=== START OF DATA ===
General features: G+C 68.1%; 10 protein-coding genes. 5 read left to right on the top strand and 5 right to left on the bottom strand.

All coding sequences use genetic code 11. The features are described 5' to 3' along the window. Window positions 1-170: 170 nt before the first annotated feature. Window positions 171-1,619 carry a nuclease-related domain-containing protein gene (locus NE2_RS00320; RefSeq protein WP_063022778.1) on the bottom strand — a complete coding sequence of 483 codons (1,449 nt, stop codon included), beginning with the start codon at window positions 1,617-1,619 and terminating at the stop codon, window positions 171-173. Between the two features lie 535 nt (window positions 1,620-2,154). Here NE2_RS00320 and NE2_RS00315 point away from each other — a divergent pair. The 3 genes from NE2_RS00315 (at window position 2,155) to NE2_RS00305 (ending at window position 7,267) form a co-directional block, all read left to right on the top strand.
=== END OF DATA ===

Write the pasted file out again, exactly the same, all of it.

General features: G+C 68.1%; 10 protein-coding genes. 5 read left to right on the top strand and 5 right to left on the bottom strand.

All coding sequences use genetic code 11. The features are described 5' to 3' along the window. Window positions 1-170: 170 nt before the first annotated feature. Window positions 171-1,619 carry a nuclease-related domain-containing protein gene (locus NE2_RS00320; RefSeq protein WP_063022778.1) on the bottom strand — a complete coding sequence of 483 codons (1,449 nt, stop codon included), beginning with the start codon at window positions 1,617-1,619 and terminating at the stop codon, window positions 171-173. Between the two features lie 535 nt (window positions 1,620-2,154). Here NE2_RS00320 and NE2_RS00315 point away from each other — a divergent pair. The 3 genes from NE2_RS00315 (at window position 2,155) to NE2_RS00305 (ending at window position 7,267) form a co-directional block, all read left to right on the top strand.